Tuesday, September 09, 2008

Forming an Advocacy Habit

I have a confession to make. When I woke up this morning I thought to myself “yeah, I should go vote in the DC Primary today, but I don’t really want to. It’s not an important election and I’m really busy.” In my defense, there are only a few contested races for positions that I, frankly, know little about. It just doesn’t feel like a good use of time. Anyone else feel that way occasionally?

See, even the Advocacy Guru has those days when she’s not all about civic participation and democracy. That said, though, I will go vote, mainly because I like the little “I Voted” stickers. OK, that’s not the only reason. In fact, I do make myself participate in these “they don’t really matter” elections because I think they are essential to forming a positive advocacy habit. What’s an advocacy habit? I’m glad you asked.

If you think about it, many of the things that are good for our health, our family and our community aren’t necessarily things that many of us just love to do everyday. Think exercise. Or flossing. Or putting money into a 401K instead of a new sports car (maybe that’s just me). Yet we do these things because we know they’re beneficial (umm, except maybe the exercising…) -- and the tool we use to get ourselves to do these things is the process of forming habits.

When you form an advocacy habit you don’t have to think about whether you’ll vote or send a letter to an elected official or attend a townhall meeting. You just do it. Over time, the benefits of “just doing it” compound. You may be asked to make a statement at a local hearing. Your state and federal legislators reach out to ask your opinion. You may even be asked to run for office. In short, your decision to “just do some advocacy” today will reap amazing benefits for the future by giving you the power to influence the issues you care most passionately about.

So how do you form an advocacy habit? Just follow these three simple steps:

Step One -- Commitment: Say it loud and say it proud “I will form an advocacy habit.” Really, I mean it. E-mail your spouse, post a blog entry, call your friends or reach out to your local or national association and tell them that are forming an advocacy habit. Add a comment on your Facebook page, drop me an e-mail or post a notice on our social networking site. Studies show that a public commitment is essential to forming any good (or eliminating any bad) habit.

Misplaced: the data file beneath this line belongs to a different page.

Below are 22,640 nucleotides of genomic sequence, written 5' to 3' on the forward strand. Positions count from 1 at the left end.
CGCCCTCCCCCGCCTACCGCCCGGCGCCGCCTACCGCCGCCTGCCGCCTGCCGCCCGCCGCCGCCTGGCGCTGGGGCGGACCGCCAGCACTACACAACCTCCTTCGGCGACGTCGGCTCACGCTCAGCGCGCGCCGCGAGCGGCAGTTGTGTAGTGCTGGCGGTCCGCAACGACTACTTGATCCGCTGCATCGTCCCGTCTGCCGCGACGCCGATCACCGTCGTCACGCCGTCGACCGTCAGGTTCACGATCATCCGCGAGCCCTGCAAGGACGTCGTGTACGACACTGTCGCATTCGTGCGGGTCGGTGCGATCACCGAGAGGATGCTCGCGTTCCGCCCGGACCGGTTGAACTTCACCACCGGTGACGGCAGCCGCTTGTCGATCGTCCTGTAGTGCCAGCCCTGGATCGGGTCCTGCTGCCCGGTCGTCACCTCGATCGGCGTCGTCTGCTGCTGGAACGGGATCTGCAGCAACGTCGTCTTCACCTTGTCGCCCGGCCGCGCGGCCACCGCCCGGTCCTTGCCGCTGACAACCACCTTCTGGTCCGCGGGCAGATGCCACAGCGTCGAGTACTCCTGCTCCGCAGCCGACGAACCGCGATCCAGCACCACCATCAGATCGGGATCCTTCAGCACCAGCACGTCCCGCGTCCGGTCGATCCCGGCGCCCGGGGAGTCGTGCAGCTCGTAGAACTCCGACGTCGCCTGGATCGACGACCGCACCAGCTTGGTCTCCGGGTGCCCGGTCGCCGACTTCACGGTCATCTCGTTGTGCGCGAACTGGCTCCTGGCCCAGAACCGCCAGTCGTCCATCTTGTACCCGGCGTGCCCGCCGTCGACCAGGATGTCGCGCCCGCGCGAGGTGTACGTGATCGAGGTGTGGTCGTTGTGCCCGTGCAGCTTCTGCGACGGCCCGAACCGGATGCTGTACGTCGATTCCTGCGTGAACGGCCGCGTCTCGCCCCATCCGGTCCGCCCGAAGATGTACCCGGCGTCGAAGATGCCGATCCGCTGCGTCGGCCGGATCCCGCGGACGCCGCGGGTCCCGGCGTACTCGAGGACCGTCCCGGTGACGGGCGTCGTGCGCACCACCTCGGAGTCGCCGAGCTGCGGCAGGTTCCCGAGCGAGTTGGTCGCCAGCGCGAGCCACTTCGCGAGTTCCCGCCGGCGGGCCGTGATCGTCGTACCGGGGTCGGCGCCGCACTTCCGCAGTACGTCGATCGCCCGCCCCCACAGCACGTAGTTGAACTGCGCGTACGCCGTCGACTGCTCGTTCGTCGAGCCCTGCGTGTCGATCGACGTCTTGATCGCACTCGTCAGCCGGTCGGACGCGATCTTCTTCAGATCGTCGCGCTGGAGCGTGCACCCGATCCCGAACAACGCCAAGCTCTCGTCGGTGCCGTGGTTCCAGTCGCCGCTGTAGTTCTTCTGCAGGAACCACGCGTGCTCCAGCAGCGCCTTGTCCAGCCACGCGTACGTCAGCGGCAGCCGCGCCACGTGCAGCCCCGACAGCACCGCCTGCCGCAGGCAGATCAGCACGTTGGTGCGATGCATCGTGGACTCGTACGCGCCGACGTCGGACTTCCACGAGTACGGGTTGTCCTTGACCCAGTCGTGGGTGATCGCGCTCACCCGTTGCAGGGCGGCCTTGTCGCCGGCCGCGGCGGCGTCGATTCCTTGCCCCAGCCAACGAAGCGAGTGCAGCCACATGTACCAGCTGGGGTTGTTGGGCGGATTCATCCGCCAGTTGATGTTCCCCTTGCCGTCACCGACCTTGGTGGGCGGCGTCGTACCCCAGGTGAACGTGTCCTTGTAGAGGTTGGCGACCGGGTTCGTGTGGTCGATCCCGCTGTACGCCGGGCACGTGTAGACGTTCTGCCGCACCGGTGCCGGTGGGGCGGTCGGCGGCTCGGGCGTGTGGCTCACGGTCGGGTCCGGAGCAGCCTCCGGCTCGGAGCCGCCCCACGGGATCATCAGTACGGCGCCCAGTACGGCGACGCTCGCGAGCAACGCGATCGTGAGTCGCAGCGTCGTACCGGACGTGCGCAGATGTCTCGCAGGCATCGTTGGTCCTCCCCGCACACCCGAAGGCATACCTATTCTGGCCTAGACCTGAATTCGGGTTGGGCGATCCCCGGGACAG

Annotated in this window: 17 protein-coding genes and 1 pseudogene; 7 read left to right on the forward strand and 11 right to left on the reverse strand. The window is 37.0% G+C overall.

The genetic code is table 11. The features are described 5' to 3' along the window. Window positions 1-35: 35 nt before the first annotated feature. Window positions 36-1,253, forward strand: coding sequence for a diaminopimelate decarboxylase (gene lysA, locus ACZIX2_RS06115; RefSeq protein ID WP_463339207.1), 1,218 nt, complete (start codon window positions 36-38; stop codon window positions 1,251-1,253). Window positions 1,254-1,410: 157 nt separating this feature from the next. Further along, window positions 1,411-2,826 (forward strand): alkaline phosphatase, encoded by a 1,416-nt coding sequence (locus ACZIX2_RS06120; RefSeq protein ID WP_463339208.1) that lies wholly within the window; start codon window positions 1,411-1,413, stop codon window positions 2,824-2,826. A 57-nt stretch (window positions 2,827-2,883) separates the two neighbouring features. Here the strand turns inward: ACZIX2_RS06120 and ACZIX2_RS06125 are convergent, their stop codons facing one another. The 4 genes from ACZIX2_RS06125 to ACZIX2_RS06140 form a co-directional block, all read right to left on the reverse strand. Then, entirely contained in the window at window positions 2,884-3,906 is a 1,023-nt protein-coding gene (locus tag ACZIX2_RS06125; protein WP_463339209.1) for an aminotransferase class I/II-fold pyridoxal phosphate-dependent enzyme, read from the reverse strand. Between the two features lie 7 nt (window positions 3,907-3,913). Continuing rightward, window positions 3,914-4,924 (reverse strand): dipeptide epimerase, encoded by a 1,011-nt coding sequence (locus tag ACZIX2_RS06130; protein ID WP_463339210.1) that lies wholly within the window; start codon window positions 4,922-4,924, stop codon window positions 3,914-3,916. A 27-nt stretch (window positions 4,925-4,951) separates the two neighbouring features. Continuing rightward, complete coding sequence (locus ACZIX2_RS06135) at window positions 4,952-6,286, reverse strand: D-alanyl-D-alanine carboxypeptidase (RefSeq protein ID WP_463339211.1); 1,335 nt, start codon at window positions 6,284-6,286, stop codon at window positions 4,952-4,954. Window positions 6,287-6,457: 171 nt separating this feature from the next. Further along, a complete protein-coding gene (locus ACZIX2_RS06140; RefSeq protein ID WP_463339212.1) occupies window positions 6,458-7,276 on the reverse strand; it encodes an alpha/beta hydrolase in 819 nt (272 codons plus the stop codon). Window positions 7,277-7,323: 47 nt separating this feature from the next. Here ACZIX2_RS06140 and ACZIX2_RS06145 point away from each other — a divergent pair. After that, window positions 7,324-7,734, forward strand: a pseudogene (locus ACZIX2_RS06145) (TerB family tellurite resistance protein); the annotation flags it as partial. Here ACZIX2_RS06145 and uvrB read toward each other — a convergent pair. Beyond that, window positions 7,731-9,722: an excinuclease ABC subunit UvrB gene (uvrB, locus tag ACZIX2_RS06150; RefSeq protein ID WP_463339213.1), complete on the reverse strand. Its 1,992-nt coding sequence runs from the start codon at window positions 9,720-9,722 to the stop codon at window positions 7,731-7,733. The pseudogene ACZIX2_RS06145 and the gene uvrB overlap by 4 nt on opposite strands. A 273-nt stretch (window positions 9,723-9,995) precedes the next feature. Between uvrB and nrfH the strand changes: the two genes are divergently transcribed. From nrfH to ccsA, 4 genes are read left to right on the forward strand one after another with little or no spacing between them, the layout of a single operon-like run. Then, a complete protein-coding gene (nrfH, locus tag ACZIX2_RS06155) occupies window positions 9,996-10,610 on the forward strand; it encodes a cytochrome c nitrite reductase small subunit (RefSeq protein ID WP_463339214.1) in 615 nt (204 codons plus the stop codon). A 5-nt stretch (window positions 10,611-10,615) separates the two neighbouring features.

Step Two -- Take Daily Action: Yes, that’s right. I said daily. To successful form a new habit you’ll need to keep it “top of mind” every day for several weeks. But I don’t mean you should contact your elected officials every day or vote more than the appropriate number of times during an election (just once, for anyone doing the math on that). Just find 5, 10 or 15 minutes everyday that you can use to feed that habit.

Step #3 – Persistence: This is the one I have trouble with, especially when it comes to the aforementioned exercising. I am really good at my habit forming efforts for about a week and then, well, I slack off. I’m not the only one with this problem, am I?

So, to help my tipsheet readers with their advocacy habits, I’m offering two FREE options for getting a daily “nudge” about advocacy:

An e-mail autoresponder program. All you need to do is send an e-mail to habit@advocacyguru.com and I will send you a new advocacy habit forming activity EVERY DAY through the end of September (the first one starts today!).

Or you can follow me on Twitter (User ID: AdvocacyGuru). I’ll be sending out daily “tweets.”

That should give you plenty of time to get on the advocacy bandwagon. Each tip is short (one or two sentences) and designed to be completed in no more than 15 minutes.

Through commitment, daily action and persistence in no time you’ll be an advocacy superstar. In fact, you might get to the point where you’re jonesing for some advocacy whenever you’re away from the democratic process.

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